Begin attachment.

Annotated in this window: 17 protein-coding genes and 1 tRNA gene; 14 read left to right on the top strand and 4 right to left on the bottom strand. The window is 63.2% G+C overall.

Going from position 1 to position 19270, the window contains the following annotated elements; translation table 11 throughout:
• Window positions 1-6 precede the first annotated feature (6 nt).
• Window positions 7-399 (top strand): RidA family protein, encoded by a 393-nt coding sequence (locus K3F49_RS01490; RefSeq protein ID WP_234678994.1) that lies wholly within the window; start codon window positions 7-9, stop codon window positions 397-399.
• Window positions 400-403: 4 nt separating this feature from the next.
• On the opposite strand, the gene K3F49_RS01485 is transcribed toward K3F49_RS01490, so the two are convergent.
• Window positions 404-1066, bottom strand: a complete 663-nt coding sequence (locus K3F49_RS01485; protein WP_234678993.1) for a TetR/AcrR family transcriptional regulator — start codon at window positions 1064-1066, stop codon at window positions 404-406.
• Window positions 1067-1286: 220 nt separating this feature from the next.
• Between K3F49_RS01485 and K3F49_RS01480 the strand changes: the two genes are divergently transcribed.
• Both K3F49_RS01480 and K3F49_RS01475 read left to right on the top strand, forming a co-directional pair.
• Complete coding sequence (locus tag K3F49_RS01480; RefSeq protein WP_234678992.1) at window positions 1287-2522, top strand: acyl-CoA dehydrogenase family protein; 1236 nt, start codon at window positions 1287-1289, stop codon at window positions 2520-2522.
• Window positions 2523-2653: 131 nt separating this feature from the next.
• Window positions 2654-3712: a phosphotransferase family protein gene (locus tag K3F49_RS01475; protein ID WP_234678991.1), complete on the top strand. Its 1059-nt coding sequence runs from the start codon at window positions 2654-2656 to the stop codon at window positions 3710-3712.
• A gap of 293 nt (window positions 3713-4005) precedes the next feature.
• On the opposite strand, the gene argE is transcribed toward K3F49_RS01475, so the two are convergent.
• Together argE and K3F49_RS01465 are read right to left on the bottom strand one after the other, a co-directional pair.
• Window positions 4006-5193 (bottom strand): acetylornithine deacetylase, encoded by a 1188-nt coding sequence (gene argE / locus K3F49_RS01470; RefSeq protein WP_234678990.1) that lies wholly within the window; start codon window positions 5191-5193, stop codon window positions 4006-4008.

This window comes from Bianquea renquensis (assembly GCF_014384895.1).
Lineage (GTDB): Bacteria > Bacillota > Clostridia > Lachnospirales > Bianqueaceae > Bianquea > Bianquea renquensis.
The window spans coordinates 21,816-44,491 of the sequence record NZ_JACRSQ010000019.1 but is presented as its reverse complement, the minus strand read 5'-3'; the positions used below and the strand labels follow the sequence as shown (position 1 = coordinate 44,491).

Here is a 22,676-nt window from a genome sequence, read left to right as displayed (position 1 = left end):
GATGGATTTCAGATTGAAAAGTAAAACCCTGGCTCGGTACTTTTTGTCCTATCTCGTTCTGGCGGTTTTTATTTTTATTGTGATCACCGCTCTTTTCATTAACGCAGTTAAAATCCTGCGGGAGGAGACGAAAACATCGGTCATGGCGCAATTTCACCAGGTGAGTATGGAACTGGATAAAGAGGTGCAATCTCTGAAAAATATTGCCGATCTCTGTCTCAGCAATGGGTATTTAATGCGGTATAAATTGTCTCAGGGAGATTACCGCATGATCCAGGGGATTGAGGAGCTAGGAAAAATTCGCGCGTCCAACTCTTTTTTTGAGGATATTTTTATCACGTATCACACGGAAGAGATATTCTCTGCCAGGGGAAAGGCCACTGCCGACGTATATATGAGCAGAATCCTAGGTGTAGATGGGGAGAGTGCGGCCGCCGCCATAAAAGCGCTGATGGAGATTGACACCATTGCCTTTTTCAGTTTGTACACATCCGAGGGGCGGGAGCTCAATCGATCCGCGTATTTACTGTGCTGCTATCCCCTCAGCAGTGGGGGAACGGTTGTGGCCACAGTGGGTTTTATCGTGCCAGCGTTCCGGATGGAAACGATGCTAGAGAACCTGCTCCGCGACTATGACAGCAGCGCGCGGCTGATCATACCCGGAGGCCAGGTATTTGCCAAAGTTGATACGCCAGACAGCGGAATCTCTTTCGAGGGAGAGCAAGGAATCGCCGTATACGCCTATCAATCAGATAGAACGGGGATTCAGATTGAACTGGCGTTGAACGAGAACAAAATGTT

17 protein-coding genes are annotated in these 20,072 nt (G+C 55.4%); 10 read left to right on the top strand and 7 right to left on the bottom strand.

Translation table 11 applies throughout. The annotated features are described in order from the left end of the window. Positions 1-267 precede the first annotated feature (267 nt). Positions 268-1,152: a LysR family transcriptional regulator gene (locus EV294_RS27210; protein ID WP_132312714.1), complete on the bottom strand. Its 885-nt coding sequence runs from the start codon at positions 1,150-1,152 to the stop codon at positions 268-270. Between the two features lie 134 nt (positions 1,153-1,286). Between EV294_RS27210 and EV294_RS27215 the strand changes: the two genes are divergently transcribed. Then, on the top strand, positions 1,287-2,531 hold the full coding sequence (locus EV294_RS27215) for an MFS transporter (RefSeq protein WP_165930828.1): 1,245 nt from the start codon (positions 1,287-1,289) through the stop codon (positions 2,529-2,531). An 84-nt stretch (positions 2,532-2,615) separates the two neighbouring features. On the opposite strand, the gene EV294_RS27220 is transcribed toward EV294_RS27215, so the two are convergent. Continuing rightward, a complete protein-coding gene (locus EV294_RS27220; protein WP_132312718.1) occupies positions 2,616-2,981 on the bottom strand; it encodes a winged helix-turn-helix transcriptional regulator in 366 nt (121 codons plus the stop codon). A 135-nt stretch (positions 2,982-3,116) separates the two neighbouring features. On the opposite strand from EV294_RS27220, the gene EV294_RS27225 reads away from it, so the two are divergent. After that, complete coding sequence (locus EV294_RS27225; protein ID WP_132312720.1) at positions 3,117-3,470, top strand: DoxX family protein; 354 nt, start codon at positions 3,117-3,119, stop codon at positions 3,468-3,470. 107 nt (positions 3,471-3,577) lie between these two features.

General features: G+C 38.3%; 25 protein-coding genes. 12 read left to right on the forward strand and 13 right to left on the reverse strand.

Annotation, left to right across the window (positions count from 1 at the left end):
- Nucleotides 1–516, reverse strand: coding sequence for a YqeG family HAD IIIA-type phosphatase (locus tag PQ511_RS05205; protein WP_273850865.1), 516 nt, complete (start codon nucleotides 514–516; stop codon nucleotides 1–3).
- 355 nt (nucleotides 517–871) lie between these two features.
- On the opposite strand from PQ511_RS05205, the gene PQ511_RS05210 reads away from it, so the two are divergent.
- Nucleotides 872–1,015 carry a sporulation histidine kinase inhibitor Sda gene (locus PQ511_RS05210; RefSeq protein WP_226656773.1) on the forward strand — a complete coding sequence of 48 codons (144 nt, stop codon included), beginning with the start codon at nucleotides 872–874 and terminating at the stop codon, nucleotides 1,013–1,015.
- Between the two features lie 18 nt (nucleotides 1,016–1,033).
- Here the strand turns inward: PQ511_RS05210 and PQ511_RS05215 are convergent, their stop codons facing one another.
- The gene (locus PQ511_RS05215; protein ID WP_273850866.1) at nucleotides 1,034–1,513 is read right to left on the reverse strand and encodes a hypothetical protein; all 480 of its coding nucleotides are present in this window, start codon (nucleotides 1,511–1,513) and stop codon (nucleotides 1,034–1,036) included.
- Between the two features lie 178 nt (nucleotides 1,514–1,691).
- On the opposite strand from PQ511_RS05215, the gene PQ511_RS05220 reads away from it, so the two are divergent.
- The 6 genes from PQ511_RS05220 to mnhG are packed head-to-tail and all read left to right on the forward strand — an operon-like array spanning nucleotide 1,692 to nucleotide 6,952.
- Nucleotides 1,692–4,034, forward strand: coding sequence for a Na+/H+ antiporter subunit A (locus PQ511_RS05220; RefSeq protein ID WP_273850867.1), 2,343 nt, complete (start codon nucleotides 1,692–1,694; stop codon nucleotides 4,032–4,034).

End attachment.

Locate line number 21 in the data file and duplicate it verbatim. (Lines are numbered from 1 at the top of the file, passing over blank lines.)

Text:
Here is a 22,676-nt window from a genome sequence, read left to right as displayed (position 1 = left end):